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Austrian populist politician threatens TV host

April 25, 2019

FPÖ General Secretary Harald Vilimsky told ORF moderator Armin Wolf that he could face "consequences" in a recent television appearance. Wolf had compared a flyer from an FPÖ youth wing to anti-Semitic Nazi propaganda.

FPÖ politician Harald Vilimsky
Image: Reuters/E. Gaillard

Opposition lawmakers in Austria were outraged on Wednesday by the appearance of Harald Vilimsky, general secretary of the far-right Freedom Party of Austria (FPÖ), on public broadcaster Österreicher Rundfunk (ORF) where he threatened the moderator. 

Vilimsky, an FPÖ candidate for the European Parliament, said during an interview on Tuesday with ORF moderator Armin Wolf that he could face "consequences" after Wolf questioned the far-right politician about a cartoon poster of the FPÖ youth wing in the southwestern state of Styria.

Controversial party poster

In the interview on ORF channel ZiB2, Wolf first questioned Vilimsky over the "rat poem" by the deputy mayor of Braunau am Inn, Adolf Hitler's home town, which Austrian Prime Minister Sebastian Kurz deemed "racist." The mayor has since resigned over the poem.

Wolf then showed a cartoon flyer of the FPÖ youth league in Styria, which depicted a blonde couple in a traditional costume surrounded by sneering gray figures with oversized noses accompanied by the slogan "tradition beats migration." Wolf then asked Vilimsky how this depiction of migrants differed from the anti-Semitic depiction of Jews in the Nazi paper Der Stürmer (The Striker).

Vilimsky took exception to the comparison. "To draw this parallel, Mr. Wolf, is the last straw. Taking a picture of Der Stürmer, juxtaposing it with a youth poster and to suggest a link to national socialism — that is something that cannot go without consequences."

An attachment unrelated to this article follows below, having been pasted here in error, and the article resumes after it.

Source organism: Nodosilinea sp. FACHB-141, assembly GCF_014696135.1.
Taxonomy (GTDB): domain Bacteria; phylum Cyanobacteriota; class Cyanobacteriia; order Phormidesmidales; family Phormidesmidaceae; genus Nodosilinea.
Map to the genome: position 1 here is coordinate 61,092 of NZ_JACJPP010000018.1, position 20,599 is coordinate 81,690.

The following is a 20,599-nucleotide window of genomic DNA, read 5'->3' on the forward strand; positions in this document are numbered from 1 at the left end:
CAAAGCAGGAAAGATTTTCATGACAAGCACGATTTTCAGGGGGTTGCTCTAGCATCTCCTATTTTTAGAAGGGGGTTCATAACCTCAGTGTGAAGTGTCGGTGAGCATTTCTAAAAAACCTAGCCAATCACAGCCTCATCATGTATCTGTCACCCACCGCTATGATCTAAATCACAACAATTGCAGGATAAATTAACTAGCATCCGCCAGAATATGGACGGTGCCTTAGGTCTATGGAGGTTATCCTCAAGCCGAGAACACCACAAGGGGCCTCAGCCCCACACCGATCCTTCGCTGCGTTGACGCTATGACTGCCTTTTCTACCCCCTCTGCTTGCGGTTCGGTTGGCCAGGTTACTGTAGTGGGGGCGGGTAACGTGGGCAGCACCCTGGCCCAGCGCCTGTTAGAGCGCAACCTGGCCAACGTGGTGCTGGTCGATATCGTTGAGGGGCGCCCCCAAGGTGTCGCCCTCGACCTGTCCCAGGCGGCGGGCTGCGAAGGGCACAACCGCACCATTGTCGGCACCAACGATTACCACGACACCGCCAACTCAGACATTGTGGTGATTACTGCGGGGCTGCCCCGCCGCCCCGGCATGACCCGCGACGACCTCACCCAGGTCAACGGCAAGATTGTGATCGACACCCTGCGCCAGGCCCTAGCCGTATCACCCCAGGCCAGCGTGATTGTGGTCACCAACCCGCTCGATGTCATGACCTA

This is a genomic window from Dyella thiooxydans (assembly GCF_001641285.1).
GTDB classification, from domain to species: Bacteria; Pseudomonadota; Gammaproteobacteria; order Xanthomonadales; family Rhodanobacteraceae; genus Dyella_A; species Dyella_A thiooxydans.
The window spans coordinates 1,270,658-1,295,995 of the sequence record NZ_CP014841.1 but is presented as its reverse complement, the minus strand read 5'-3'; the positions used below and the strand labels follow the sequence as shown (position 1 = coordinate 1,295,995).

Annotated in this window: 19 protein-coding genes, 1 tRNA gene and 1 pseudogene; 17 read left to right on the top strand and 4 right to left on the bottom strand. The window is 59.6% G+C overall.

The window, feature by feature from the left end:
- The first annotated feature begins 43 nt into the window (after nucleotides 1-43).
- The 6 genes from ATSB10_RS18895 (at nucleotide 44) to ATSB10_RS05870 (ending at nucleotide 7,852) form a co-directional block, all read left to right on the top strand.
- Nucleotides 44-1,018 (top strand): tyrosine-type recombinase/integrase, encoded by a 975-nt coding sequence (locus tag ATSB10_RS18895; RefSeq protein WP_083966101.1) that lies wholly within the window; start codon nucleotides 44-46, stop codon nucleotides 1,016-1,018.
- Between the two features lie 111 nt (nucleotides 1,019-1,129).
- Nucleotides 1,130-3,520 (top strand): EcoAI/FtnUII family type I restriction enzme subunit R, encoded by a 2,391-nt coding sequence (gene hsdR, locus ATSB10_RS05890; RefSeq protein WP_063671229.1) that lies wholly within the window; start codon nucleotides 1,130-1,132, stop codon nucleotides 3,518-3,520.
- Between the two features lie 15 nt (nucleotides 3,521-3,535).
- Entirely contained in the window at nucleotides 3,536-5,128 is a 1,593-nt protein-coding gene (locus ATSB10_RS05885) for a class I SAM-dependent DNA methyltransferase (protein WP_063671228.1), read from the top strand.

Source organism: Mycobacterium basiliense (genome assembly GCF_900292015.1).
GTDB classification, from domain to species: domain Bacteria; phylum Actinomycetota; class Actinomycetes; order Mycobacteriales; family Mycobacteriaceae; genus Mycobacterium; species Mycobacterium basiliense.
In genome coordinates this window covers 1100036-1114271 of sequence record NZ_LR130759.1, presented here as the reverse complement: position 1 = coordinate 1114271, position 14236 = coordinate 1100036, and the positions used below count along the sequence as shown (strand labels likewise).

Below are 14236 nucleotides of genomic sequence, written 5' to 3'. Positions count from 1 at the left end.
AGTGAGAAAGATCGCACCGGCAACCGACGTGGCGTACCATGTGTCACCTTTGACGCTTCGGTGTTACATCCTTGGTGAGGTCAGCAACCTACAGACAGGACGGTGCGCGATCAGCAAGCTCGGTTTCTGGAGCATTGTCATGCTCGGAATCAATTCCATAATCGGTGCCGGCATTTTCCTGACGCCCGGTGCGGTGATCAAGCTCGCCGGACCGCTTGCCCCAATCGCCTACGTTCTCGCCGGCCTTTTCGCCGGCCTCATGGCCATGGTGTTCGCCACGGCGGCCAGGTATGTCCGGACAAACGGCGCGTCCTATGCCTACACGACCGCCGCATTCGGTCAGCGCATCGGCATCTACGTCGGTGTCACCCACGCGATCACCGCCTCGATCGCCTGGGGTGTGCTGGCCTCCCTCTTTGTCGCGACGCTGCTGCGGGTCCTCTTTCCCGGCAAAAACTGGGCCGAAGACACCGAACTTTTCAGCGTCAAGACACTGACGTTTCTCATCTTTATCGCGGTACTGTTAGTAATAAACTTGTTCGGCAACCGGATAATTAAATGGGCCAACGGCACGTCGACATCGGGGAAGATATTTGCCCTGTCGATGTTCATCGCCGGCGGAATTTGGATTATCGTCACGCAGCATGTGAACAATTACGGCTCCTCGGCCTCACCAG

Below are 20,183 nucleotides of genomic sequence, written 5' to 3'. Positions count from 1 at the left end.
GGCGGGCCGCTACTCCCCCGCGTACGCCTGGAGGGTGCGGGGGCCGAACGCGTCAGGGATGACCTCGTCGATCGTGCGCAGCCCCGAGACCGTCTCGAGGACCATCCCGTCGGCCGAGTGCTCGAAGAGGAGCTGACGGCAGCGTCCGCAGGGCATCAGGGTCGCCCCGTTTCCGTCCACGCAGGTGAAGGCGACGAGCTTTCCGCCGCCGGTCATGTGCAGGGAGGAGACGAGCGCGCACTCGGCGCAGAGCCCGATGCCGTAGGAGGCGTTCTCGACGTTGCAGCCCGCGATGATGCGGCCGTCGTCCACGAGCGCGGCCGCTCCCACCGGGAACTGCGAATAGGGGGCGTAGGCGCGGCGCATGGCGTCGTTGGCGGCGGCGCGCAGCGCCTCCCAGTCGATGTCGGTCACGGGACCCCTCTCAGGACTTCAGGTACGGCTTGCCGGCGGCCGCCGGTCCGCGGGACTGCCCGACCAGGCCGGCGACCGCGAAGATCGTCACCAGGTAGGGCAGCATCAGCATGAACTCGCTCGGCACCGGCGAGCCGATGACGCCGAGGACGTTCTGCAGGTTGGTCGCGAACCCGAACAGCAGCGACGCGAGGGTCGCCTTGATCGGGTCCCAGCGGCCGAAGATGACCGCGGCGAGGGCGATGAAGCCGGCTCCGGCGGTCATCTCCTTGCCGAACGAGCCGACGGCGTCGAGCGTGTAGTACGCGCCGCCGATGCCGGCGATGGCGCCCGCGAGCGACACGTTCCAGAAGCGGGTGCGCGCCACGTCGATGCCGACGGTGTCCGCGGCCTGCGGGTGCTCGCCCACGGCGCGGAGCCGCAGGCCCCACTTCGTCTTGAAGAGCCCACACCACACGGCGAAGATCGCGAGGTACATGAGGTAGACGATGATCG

The ORF editorial board understood the FPÖ general secretary's statement as a "personal threat to ZiB2 presenter Armin Wolf."

"The ORF editorial board strongly condemns this attempt of personal intimidation," ORF said, adding that a political leader had never before made such a threat to a moderator. 

However, Norbert Steger, a former FPÖ vice-chancellor and the current chairman of the ORF foundation board, described the comparison of the cartoon flyer and Der Stürmer as outrageous, saying it is "perverse that one always compares such lukewarm fans with Nazis." He also suggested that Wolf should run for the Social Democrats.

Austria's Social Democrats said that Vilimsky's remarks were another worrying step towards an illiberal democracy, media policy spokesman Thomas Drozda said.


The FPÖ, a junior partner in Austria's coalition government, has feuded with ORF in the past, accusing the public broadcaster of left-wing bias.

The far-right party has long sought to do away with the licensing fee that funds the broadcaster. Last year, Steger threatened to dismiss one-third of ORF's foreign correspondents over displeasure with the broadcaster's reporting.

The row was listed as a reason why Austria fell five spots to 16th in the Reporters Without Borders' Global Press Freedom Index.

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